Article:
Next stop: fabulous
A RENOWNED URBAN PHOTOGRAPHER CATCHES A GLIMPSE OF NEW YORK CITY WHILE SHE’S STILL GETTING READY
glancing over at the maniac driver who’s just swerved in front of you, the one thing more frustrating than finding them on their phone is to see them pressed up against the rear-view mirror – mascara wand in hand, the steering wheel under the incompetent guidance of an elbow.
Sprucing on the go is an honoured tradition for working women the world over, as they shove in the imperative to look good with the imperative to juggle everything else. ‘I felt like if I got caught in the confines of a subway car, I can get in more trouble than I’m wanting to deal with at this age, ’the renowned US street photographer, Jeff Mermelstein, told The New York Times, describing his series of photographs that surreptitiously capture women making themselves up during their commute on New York’s subways. Fortunately for Mermelstein, the task of painting one’s face is pretty all-engrossing and, while puckering, lacquering and rouging, the women didn’t seem to notice his furtive lens until he’d already gotten his shot.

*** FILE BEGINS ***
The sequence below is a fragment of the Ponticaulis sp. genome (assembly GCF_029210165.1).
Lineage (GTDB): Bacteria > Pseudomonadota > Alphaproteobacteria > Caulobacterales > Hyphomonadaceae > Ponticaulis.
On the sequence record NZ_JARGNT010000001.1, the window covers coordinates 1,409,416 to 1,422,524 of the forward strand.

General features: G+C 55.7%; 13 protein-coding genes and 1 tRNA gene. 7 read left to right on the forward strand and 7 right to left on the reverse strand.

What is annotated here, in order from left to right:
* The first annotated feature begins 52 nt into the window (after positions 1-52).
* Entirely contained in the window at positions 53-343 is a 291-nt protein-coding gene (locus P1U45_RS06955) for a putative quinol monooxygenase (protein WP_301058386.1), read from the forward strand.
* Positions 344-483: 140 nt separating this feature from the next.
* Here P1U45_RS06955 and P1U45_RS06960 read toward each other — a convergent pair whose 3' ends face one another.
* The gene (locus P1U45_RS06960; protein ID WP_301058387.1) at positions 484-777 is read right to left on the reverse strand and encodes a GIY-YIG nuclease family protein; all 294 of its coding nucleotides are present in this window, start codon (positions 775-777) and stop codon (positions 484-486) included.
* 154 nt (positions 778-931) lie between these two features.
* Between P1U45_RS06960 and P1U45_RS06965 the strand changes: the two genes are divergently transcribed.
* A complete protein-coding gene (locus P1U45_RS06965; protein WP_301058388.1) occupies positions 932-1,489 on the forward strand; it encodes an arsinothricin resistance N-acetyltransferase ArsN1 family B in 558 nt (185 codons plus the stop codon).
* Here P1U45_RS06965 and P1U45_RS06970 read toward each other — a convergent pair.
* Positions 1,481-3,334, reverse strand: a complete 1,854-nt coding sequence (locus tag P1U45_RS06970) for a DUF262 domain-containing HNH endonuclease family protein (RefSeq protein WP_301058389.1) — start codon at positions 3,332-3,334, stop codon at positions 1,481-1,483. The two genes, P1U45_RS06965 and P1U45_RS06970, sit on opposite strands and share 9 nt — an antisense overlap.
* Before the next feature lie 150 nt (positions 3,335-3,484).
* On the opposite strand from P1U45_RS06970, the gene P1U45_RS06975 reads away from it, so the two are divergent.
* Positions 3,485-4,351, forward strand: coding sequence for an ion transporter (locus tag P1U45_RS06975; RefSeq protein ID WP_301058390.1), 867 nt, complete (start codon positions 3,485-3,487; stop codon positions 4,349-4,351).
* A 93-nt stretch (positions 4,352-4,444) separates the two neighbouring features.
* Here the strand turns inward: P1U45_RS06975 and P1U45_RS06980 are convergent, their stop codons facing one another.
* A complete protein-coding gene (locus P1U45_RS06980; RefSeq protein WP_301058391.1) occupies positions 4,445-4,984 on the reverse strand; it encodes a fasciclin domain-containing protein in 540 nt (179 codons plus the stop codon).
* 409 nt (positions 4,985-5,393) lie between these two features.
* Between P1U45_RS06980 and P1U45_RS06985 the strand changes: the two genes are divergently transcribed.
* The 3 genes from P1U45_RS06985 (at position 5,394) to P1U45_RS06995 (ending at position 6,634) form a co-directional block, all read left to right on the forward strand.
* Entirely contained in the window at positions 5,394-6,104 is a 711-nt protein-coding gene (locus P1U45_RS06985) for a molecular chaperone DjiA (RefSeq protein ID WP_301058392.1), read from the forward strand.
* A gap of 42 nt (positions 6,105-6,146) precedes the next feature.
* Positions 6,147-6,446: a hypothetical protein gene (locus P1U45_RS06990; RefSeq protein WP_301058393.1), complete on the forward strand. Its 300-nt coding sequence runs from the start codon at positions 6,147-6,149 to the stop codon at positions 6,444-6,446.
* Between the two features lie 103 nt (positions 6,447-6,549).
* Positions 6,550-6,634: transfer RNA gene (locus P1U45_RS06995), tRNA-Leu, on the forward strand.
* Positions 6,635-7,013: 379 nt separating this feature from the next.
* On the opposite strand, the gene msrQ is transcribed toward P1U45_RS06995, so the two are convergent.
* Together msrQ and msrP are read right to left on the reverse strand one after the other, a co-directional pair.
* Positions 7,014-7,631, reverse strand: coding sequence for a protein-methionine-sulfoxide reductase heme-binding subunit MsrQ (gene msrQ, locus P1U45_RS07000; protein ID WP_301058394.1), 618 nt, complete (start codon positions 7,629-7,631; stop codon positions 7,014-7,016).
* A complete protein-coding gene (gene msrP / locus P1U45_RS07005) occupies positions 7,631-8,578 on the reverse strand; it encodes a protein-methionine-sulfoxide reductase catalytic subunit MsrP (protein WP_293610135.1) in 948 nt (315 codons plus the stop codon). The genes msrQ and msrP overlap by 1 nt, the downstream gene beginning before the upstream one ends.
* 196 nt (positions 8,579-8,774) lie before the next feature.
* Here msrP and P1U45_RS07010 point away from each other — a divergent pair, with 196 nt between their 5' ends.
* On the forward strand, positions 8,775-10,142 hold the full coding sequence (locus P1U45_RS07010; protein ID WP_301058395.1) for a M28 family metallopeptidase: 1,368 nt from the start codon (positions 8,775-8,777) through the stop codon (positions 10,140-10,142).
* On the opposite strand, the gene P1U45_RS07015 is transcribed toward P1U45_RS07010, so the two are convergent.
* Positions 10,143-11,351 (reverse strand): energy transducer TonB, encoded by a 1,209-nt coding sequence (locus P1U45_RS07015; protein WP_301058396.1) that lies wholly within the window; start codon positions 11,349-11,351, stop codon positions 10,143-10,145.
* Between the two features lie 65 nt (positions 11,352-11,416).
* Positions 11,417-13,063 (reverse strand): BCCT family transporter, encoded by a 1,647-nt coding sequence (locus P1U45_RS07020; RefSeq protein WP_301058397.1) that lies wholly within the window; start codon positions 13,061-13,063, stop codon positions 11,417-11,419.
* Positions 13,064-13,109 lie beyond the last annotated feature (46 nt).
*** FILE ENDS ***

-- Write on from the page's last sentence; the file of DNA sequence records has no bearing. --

The make-up series raises a question of urban etiquette: are you allowed to subject an audience to an uninvited show of ‘Cirque du Face’? (Any more than you’re allowed to begin flossing or clipping your nails?) ‘I feel very self-conscious when I’m doing it,’ one of the women Mermelstein photographed confessed. ‘But when I look at [other] people, I’m just like: “How’s it gonna look when they’re done?”’ Another woman, caught mid-primp, was less apologetic. ‘You look better when you first arrive,’ she said. ‘Your make-up’s nice and fresh.’ This relatively common practice also can’t help but reflect something about the city which tolerates it: the rushed sense of every minute counting that is synonymous with New York, coupled with the vast transient population that makes a packed subway carriage full of strangers feel as anonymous as your own bedroom mirror. Jeffmermelstein.com
Mermelstein realized that these women,no matter what they were applying, were far too focused on perfecting their look to even notice that their photograph was being taken.